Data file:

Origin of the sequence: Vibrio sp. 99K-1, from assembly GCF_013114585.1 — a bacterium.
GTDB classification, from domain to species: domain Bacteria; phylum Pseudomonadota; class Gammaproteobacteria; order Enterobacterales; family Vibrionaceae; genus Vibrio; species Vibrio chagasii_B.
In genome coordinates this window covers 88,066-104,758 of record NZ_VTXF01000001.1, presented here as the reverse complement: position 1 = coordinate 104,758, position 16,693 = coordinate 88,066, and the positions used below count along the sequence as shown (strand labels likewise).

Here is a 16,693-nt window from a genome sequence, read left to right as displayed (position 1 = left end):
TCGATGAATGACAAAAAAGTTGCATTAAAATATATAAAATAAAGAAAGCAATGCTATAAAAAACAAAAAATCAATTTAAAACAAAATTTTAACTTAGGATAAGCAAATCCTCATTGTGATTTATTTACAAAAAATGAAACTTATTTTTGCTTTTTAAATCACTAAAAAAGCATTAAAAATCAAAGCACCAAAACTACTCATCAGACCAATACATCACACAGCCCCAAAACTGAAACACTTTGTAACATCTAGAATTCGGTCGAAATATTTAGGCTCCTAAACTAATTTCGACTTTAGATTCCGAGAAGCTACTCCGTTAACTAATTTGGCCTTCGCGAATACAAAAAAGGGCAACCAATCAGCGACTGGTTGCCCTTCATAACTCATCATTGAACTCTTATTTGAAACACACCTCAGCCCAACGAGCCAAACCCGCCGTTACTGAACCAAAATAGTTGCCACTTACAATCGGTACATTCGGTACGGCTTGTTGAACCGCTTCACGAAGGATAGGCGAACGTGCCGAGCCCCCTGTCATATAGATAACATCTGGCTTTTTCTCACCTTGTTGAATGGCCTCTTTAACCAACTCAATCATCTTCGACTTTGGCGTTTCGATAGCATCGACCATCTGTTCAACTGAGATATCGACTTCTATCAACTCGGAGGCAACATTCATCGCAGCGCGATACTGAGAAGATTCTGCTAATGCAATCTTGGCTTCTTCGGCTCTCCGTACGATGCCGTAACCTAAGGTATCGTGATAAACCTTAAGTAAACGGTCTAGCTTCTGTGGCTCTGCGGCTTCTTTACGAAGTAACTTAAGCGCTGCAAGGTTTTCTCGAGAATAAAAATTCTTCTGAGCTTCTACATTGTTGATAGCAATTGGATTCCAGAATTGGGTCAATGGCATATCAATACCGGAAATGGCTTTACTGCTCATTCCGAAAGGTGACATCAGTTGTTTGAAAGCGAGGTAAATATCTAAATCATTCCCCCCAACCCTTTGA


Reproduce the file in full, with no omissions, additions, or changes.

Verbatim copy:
Origin of the sequence: Vibrio sp. 99K-1, from assembly GCF_013114585.1 — a bacterium.
GTDB classification, from domain to species: domain Bacteria; phylum Pseudomonadota; class Gammaproteobacteria; order Enterobacterales; family Vibrionaceae; genus Vibrio; species Vibrio chagasii_B.
In genome coordinates this window covers 88,066-104,758 of record NZ_VTXF01000001.1, presented here as the reverse complement: position 1 = coordinate 104,758, position 16,693 = coordinate 88,066, and the positions used below count along the sequence as shown (strand labels likewise).

Here is a 16,693-nt window from a genome sequence, read left to right as displayed (position 1 = left end):
TCGATGAATGACAAAAAAGTTGCATTAAAATATATAAAATAAAGAAAGCAATGCTATAAAAAACAAAAAATCAATTTAAAACAAAATTTTAACTTAGGATAAGCAAATCCTCATTGTGATTTATTTACAAAAAATGAAACTTATTTTTGCTTTTTAAATCACTAAAAAAGCATTAAAAATCAAAGCACCAAAACTACTCATCAGACCAATACATCACACAGCCCCAAAACTGAAACACTTTGTAACATCTAGAATTCGGTCGAAATATTTAGGCTCCTAAACTAATTTCGACTTTAGATTCCGAGAAGCTACTCCGTTAACTAATTTGGCCTTCGCGAATACAAAAAAGGGCAACCAATCAGCGACTGGTTGCCCTTCATAACTCATCATTGAACTCTTATTTGAAACACACCTCAGCCCAACGAGCCAAACCCGCCGTTACTGAACCAAAATAGTTGCCACTTACAATCGGTACATTCGGTACGGCTTGTTGAACCGCTTCACGAAGGATAGGCGAACGTGCCGAGCCCCCTGTCATATAGATAACATCTGGCTTTTTCTCACCTTGTTGAATGGCCTCTTTAACCAACTCAATCATCTTCGACTTTGGCGTTTCGATAGCATCGACCATCTGTTCAACTGAGATATCGACTTCTATCAACTCGGAGGCAACATTCATCGCAGCGCGATACTGAGAAGATTCTGCTAATGCAATCTTGGCTTCTTCGGCTCTCCGTACGATGCCGTAACCTAAGGTATCGTGATAAACCTTAAGTAAACGGTCTAGCTTCTGTGGCTCTGCGGCTTCTTTACGAAGTAACTTAAGCGCTGCAAGGTTTTCTCGAGAATAAAAATTCTTCTGAGCTTCTACATTGTTGATAGCAATTGGATTCCAGAATTGGGTCAATGGCATATCAATACCGGAAATGGCTTTACTGCTCATTCCGAAAGGTGACATCAGTTGTTTGAAAGCGAGGTAAATATCTAAATCATTCCCCCCAACCCTTTGA